Consider this ... How do we handle the convergence of landscape architecture, ecological planning, and civil engineering? What are convenient terms and metaphors to communicate the interplay between design and ecology? What are suitable scientific theories and technological means? What innovations arise from multidisciplinary and cross-scalar approaches? What are appropriate aesthetic statements and spatial concepts? What instruments and tools should be applied? Revising Green Infrastructure: Concepts Between Nature and Design examines these questions and presents innovative approaches in designing green, landscape or nature as infrastructure from different perspectives and attitudes instead of adding another definition or category of green infrastructure. The editors bring together the work of selected ecologists, engineers, and landscape architects who discuss a variety of theoretical aspects, research projects, teaching methods, and best practice examples in green infrastructure. The approaches range from retrofitting existing infrastructures through landscape-based integrations of new infrastructures and envisioning prospective landscapes as hybrids, machines, or cultural extensions. The book explores a scientific functional approach in landscape architecture. It begins with an overview of green functionalism and includes examples of how new design logics are deducted from ecology in order to meet economic and environmental requirements and open new aesthetic relationships toward nature. The contributors share a decidedly cultural perspective on nature as landscape. Their ecological view emphasizes the individual nature of specific local situations. Building on this foundation, the subsequent chapters present political ideas and programs defining social relations toward nature and their integration in different planning systems as well as their impact on nature and society. They explore different ways of participation and cooperation within cities, regions, and nations. They then describe projects implemented in local contexts to solve concrete problems or remediate malfunctions. These projects illustrate the full scope presented and discussed throughout the book: the use of scientific knowledge, strategic thinking, communication with municipal authorities and local stakeholders, design implementation on site, and documentation and control of feedback and outcome with adequate indicators and metrics. Although diverse and sometimes controversial, the discussion of how nature is regarded in contrast to society, how human-natural systems could be organized, and how nature could be changed, optimized, or designed raises the question of whether there is a new paradigm for the design of social relations to nature. The multidisciplinary review in this book brings together discussions previously held only within the respective disciplines, and demonstrates how they can be used to develop new methods and remediation strategies.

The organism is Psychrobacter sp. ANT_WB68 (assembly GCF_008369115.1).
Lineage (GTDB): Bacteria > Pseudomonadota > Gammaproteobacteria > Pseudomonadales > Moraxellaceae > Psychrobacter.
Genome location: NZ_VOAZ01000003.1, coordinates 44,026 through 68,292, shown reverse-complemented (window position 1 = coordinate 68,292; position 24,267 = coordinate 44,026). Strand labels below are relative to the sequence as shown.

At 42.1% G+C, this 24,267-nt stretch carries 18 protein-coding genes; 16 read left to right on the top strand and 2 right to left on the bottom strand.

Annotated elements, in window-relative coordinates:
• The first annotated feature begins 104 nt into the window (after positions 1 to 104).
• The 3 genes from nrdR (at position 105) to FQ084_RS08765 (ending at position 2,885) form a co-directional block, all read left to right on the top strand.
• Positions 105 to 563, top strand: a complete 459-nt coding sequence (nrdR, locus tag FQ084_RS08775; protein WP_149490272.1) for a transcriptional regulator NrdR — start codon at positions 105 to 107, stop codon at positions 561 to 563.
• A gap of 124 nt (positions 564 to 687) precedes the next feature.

Green infrastructure integrates human and natural systems through a network of corridors and spaces in mixed-use and urban settings. Austin takes a broad look at green infrastructure concepts, research and case studies to provide the student and professional with processes, criteria and data to support planning, design and implementation. Key topics of the book include: The benefits of green infrastructure as a conservation and planning tool Requirements of ecosystem health Green infrastructure ecosystem services that contribute to human physical and psychological health Planning processes leading to robust green infrastructure networks Design of green infrastructure elements for multiple uses. The concept of ecosystem services is extensively developed in this book, including biological treatment of stormwater and wastewater, opportunities for recreation, urban agriculture and emersion in a naturalistic setting. It defines planning and design processes as well as the political and economic facets of envisioning, funding and implementing green infrastructure networks. The book differs from others on the market by presenting the technical issues, requirements and performance of green infrastructure elements, along with the more traditional recreation and wildlife needs associated with greenway planning, providing information derived from environmental engineering to guide planners and landscape architects.